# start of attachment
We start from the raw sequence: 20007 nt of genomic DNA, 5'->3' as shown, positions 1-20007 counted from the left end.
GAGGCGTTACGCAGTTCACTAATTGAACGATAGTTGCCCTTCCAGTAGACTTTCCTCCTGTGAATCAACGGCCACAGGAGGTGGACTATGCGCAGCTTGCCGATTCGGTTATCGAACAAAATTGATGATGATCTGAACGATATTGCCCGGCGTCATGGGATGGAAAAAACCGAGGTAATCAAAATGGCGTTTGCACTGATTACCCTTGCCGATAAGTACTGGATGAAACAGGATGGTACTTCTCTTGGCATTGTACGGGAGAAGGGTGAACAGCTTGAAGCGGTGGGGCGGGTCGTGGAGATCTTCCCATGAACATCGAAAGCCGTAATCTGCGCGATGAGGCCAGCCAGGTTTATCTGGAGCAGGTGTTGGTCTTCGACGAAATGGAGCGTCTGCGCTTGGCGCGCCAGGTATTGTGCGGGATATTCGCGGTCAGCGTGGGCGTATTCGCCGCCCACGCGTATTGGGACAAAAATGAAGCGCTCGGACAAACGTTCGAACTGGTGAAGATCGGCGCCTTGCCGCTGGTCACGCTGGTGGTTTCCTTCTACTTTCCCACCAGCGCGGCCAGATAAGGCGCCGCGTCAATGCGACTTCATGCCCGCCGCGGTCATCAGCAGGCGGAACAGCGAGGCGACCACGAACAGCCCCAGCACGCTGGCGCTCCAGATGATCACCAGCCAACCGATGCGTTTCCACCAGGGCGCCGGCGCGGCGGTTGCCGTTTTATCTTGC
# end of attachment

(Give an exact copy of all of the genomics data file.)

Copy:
We start from the raw sequence: 20007 nt of genomic DNA, 5'->3' as shown, positions 1-20007 counted from the left end.
GAGGCGTTACGCAGTTCACTAATTGAACGATAGTTGCCCTTCCAGTAGACTTTCCTCCTGTGAATCAACGGCCACAGGAGGTGGACTATGCGCAGCTTGCCGATTCGGTTATCGAACAAAATTGATGATGATCTGAACGATATTGCCCGGCGTCATGGGATGGAAAAAACCGAGGTAATCAAAATGGCGTTTGCACTGATTACCCTTGCCGATAAGTACTGGATGAAACAGGATGGTACTTCTCTTGGCATTGTACGGGAGAAGGGTGAACAGCTTGAAGCGGTGGGGCGGGTCGTGGAGATCTTCCCATGAACATCGAAAGCCGTAATCTGCGCGATGAGGCCAGCCAGGTTTATCTGGAGCAGGTGTTGGTCTTCGACGAAATGGAGCGTCTGCGCTTGGCGCGCCAGGTATTGTGCGGGATATTCGCGGTCAGCGTGGGCGTATTCGCCGCCCACGCGTATTGGGACAAAAATGAAGCGCTCGGACAAACGTTCGAACTGGTGAAGATCGGCGCCTTGCCGCTGGTCACGCTGGTGGTTTCCTTCTACTTTCCCACCAGCGCGGCCAGATAAGGCGCCGCGTCAATGCGACTTCATGCCCGCCGCGGTCATCAGCAGGCGGAACAGCGAGGCGACCACGAACAGCCCCAGCACGCTGGCGCTCCAGATGATCACCAGCCAACCGATGCGTTTCCACCAGGGCGCCGGCGCGGCGGTTGCCGTTTTATCTTGC